This was due to the insane amount of traffic and as Cambodians pretty much make up their own rules on the road, it was a particularly stressful drive. Scooters and mopeds flew around our car at crazy speeds, sometimes with four or five people on one vehicle at a time. To us foreigners, it seems like they have no regard for their safety, but somehow it works for them. They weave in and out, beeping a hell of a lot. I should have mentioned from the get-go that the Vietnamese and Cambodian people beep their horns all the God damn time. Turns out it’s not because they’re saying a big “fuck you” like us Aussies – they beep so the cars around them know they are there, and therefore, reduce the risk of collision. After awhile, you tune it out.¯_(ツ)_/¯
When we pulled into the front entrance of the Aquarius Hotel and Urban Resort I’m sort of ashamed to say that I was relieved.
Relieved we had made it to our destination without being carjacked and relieved that we had booked a brand new, modern hotel and not one of the countless shitty ones we had seen on the way in (there’s going to be a lot of shame from my white privilege coming up BTW).
Our hotel was beautiful. The foyer was similar to a lot of the lounge bars I’d been to in New York. Our room was nice, but nothing amazing (remember, we are accommodation snobs). But the rooftop … oh my Christ. The views from the top of the building are 360 degrees and inspiring to look out at, even if the city below may appear otherwise. Unfinished buildings plague the horizon and we later learned that it was mostly due to the corruption of the people in charge of the building sites.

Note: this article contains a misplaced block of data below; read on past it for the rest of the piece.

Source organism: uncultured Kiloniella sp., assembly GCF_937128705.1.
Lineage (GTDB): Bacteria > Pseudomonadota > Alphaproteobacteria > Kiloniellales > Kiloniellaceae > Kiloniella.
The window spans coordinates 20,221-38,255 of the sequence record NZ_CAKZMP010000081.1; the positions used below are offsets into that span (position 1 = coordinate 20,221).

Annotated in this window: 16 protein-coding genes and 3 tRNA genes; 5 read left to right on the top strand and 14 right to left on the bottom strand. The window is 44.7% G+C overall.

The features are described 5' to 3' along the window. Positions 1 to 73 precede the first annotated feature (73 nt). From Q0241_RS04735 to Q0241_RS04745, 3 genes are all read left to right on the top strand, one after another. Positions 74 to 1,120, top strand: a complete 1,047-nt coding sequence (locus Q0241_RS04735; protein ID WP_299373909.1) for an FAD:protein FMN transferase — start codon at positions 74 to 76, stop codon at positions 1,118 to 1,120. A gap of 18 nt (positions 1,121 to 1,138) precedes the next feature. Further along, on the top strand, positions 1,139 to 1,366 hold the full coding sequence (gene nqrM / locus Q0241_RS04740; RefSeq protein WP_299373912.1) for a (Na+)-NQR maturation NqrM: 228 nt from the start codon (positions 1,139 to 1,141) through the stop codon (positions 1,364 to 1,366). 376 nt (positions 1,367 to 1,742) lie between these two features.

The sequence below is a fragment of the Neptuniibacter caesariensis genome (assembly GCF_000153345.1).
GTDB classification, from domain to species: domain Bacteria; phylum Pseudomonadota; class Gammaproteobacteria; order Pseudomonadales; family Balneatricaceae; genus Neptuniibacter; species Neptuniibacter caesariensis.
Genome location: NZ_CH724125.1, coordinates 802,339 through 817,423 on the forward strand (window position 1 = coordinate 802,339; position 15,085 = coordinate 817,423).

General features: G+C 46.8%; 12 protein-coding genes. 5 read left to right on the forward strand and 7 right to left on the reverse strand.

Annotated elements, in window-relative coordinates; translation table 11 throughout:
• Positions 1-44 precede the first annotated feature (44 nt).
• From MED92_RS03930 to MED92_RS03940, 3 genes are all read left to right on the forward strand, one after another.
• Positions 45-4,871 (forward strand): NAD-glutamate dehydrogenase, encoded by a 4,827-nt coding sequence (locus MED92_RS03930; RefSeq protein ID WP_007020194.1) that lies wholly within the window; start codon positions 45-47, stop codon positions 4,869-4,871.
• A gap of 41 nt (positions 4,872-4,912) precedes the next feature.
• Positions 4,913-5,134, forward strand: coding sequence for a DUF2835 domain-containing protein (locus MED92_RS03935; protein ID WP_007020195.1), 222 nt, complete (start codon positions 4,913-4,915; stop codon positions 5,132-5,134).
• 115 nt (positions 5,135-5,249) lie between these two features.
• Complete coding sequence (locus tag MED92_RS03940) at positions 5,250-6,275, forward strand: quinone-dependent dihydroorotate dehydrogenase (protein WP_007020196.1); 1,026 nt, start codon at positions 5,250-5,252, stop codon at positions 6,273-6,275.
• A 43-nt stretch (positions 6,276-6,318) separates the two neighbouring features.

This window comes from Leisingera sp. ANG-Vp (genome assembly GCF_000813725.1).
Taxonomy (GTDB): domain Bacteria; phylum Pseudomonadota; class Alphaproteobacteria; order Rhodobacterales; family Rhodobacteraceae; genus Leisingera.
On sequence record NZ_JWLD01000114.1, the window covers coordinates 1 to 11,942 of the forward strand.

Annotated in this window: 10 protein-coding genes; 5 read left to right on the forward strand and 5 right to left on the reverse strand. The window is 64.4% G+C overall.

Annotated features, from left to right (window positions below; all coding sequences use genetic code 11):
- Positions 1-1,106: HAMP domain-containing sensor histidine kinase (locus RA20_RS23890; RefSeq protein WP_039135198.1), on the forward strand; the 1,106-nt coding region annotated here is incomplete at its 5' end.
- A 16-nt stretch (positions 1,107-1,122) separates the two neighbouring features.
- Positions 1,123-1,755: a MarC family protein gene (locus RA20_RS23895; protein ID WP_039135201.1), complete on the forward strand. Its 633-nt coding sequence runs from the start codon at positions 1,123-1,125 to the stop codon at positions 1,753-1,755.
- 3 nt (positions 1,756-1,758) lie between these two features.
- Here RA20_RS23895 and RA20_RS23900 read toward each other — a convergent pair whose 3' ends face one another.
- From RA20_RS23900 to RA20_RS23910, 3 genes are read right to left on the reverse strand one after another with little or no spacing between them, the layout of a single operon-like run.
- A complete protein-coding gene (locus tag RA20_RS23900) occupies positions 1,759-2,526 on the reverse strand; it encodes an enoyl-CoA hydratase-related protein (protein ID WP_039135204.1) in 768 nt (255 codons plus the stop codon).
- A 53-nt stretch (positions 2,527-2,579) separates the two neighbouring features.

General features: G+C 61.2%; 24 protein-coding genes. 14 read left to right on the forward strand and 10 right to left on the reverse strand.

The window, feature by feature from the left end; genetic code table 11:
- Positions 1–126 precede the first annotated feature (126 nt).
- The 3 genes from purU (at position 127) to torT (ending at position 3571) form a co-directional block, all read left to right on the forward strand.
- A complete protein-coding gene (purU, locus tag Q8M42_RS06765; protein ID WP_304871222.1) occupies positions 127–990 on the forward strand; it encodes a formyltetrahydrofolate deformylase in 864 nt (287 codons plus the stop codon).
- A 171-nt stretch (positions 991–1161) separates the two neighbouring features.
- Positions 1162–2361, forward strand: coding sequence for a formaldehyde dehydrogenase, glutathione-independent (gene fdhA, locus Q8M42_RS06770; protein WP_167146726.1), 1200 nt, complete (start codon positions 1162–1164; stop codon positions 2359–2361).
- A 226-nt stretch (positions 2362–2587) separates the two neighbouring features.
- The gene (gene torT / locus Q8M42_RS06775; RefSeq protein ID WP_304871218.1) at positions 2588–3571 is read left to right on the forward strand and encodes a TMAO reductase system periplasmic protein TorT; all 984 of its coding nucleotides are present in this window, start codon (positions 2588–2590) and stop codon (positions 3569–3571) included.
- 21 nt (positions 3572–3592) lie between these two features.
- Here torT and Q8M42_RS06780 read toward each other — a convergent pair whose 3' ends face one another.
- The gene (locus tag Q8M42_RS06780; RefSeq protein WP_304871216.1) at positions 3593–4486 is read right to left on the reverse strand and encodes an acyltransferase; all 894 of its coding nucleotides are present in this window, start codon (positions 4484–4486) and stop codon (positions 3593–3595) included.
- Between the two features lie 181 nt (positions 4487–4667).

On a lighter note, there is an infinity pool that curves into an L-shape around the top of the building and a beautiful tree covered in fairy lights, growing out of the middle of the rooftop restaurant. And I love anything shiny and sparkly, so it felt nice being up on that roof. So much so that we spent our first night up there eating canapés and sliders and drinking more beer, whilst looking out over the city. We wondered out loud what the people of Phnom Penh were doing at that very moment. I experienced a rollercoaster of guilt throughout my trip, particularly when sitting at that bar.
The Killing Fields and S-21
The only reason we travelled to the capital was to visit the notorious Killing Fields and S-21 prison and I have a few recommendations for anyone else doing the same:
- Organise your trips to both places through reception at your hotel. Don’t venture out into the streets to try and find a cheaper deal. The city isn’t particularly safe for tourists and you’ll find that foreigners generally stick to their hotels for that reason.
- Visit the Killing Fields first, followed by S-21.
- Do not visit the Killing Fields or S-21 via tuk-tuk. Sweet jesus that would take you hours and you’d probably pass out from the humidity on the way there. Get a nice, air-conditioned car and it goes without saying to load up on the waters.
After a good night’s sleep and a good brekky, we headed downstairs and got straight into an air-conditioned car, ready for our adventure. Our driver took us out into what seemed like the middle of nowhere, away from the hustle and bustle of the city. I distinctly remember thinking “what if our driver takes us out to a random spot, takes our money and leaves us out here?” Josh was obviously thinking the same thing too, but didn’t want to alarm me at the time. I found out when we got home that he had photographed his number plates and I.D in case we were left to fend for ourselves in the wilderness.